Daughter vows to keep fighting the incurable cancer that claimed her father’s life

Mary
Authored by Mary
Posted: Tuesday, December 7, 2021 - 20:29

A devoted daughter has vowed to keep her promise to fight the incurable cancer that claimed her father’s life by running 100km in just 24 days in his memory.

Paula Summerfield Walters, from Tiverton, lost her father, James Summerfield Surman, to myeloma, an incurable blood cancer back in June 2020. 

Since his passing Paula has stayed true to her promise to keep up the good fight by supportingMyeloma UK, a small charity dedicated to funding research into treatment and, eventually, a cure.

The mother-of-two is now gearing up to complete the charity’s festive 100km challenge, Lost in Lapland. She set off on her virtual race through Lapland on December 1 and is aiming to reach the finish line on Christmas Eve.

“My dad was so unbelievably strong throughout his battle with myeloma and I promised to continue his fight,” said Paula. “The way to do that is to support the organisation that wants myeloma to be eradicated as much as I do - financially and through raising awareness. Running is very important to me and I'm always looking for motivation to keep pushing on now my dad is gone. Covering 100km in 24 days is a challenge but Lost in Lapland is a fun way of having a positive focus - and a great way of honouring my dad and all he stood for.”

Paula’s dad, James, originally from Cheltenham, was living out his retirement in the south of France when he started experiencing excruciating back and hip pain. Following months of back-and-forth GP appointments, during which his symptoms were repeatedly dismissed as trivial, his condition deteriorated, and he was eventually rushed to A&E with kidney failure. In July 2015,James, then 74, was diagnosed with myeloma. It was incurable.

“When we found out, it was devastating,” explained Paula. “We had never heard of myeloma.Looking back he had probably had it for a while because he was really lacking in energy. He had had hip and back pain and he was back and forth to the doctor’s. It was very hard for us as a family.”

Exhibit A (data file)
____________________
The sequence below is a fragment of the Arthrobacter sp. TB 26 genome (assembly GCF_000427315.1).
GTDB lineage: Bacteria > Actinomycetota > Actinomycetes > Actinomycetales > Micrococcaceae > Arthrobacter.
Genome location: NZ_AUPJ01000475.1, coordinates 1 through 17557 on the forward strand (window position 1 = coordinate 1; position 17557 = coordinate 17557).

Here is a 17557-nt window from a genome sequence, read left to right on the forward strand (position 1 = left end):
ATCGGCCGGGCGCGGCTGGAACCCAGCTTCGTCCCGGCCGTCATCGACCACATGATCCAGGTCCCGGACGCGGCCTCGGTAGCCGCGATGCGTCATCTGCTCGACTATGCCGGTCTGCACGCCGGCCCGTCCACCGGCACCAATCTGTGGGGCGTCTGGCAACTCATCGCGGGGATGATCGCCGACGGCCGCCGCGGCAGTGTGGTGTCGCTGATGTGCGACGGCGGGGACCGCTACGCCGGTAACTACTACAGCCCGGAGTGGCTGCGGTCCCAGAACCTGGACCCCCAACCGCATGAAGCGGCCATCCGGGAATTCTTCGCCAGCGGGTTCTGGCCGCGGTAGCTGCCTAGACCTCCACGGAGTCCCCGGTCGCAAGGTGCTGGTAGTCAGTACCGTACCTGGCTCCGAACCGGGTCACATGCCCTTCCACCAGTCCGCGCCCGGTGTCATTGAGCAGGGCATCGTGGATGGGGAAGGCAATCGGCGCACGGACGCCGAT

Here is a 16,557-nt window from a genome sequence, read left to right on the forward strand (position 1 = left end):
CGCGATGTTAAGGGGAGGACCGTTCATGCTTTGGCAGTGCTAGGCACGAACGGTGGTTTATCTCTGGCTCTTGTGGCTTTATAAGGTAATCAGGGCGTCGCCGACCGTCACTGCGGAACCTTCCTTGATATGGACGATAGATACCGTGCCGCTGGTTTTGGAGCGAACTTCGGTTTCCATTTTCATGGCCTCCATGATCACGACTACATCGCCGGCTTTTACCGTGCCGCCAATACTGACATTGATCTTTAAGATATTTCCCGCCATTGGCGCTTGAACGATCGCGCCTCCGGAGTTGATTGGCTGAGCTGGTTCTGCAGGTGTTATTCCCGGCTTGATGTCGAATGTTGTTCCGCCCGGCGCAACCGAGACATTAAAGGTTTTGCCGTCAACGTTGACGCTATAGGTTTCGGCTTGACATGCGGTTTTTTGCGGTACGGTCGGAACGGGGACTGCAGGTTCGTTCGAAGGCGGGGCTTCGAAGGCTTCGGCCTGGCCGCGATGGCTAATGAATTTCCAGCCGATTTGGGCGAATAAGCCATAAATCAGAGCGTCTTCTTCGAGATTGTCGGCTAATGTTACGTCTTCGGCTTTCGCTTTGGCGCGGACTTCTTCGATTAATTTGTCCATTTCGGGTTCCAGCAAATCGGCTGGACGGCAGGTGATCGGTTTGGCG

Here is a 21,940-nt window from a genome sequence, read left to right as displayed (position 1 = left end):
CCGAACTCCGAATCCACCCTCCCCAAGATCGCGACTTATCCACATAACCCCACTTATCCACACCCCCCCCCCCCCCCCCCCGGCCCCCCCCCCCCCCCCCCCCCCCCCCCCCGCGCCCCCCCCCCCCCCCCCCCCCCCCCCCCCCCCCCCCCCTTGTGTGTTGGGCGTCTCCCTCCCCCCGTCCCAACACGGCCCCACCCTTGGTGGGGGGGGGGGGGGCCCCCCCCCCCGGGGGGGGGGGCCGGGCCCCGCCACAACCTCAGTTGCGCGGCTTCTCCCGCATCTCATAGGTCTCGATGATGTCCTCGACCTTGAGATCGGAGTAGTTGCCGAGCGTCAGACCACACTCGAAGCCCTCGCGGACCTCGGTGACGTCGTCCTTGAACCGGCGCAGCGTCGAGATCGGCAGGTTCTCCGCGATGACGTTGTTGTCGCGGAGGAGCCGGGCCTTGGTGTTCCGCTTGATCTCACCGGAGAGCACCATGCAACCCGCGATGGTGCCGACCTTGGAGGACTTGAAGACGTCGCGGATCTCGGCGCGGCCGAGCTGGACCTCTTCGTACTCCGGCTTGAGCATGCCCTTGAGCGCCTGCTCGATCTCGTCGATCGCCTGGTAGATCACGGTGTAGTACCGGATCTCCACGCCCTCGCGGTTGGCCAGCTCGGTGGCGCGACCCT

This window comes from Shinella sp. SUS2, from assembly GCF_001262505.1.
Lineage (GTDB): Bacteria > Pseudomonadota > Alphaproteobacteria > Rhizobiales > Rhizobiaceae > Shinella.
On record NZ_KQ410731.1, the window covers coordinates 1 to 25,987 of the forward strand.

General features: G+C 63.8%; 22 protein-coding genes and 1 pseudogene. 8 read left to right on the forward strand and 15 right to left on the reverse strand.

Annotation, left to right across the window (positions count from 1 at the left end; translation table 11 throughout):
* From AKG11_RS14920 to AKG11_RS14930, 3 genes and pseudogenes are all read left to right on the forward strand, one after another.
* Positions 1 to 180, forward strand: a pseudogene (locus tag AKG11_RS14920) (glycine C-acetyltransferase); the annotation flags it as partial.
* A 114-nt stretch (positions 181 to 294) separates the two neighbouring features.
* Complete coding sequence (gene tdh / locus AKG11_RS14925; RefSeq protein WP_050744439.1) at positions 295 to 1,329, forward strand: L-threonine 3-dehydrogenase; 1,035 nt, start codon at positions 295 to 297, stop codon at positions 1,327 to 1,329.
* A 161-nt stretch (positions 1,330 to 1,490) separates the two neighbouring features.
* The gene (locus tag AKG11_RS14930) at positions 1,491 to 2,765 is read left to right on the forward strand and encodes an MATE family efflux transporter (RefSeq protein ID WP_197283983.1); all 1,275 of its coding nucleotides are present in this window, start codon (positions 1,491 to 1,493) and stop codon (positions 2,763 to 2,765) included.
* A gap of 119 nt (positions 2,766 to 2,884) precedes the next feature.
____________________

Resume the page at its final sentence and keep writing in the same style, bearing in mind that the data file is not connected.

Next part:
Myeloma occurs in the bone marrow and currently affects over 24,000 people in the UK. Despite being the third most common type of blood cancer, it is especially difficult to detect as symptoms, including back pain, easily broken bones, fatigue and recurring infection, are often linked to general ageing or minor conditions.

While it is incurable, myeloma is treatable in the majority of cases. Treatment is aimed at controlling the disease, relieving the complications and symptoms it causes, and extending and improving patients’ quality of life.

More than half of patients face a wait of over five months to receive the right diagnosis and around a third are diagnosed through an emergency route. By that point, many of them are experiencing severe or life-threatening symptoms. 

While James initially responded well to treatment, he never quite went into remission. But no matter what the cancer threw at him and despite a near-death experience during which he suffered a heart attack and had to be resuscitated twice before being placed in a medically induced coma, the husband and father-of-three never gave up fighting.

“He came back from it and we had another three years with him – I always knew I had the best dad but I didn’t realise how strong he was,” added 57-year-old Paula. “Nobody could have fought harder than he did.”

Even as James started running out of treatment options at the end of 2019, he took it all in his stride, never complaining or showing signs of giving up. He passed away six months later, in June 2020, surrounded by Paula and his family. He was 15 days shy of his 79th birthday.

“We were told he had three weeks but he only made it two and a half. Myeloma just took himover. It was a heart-breaking time, but also special that we were all there together and able to fulfil his wish to die at home with us around him. Nothing was left unsaid. He told me to keep smiling and be happy and that's what I have been trying to do.”

It will be the second time Paula has tackled Lost in Lapland for Myeloma UK, after taking part last winter in memory of her dad.

“The challenge kept me going at the end of the worst year of my life,” she said. “It would be my dearest wish if there was a cure and that’s why I’m doing this for Myeloma UK. They advocate for patients and get new treatments approved. I know that the drugs and the treatment options my dad had made a difference. For people with myeloma new treatments are like gold dust; they give us all hope.”

She added: “I don’t want myeloma to win and I don’t want people to go through what my family went through. Myeloma for me is the enemy. Every time I run, I feel like I am kicking it. It is me against myeloma. Opportunities like this enable me to fulfil my promise to him to continue his fight.”

To support Paula, go to https://www.justgiving.com/fundraising/paula-summerfield-walters

To sign up to the virtual Lost in Lapland challenge go to https://www.myeloma.org.uk/fundraising-and-donations/lost-in-lapland/

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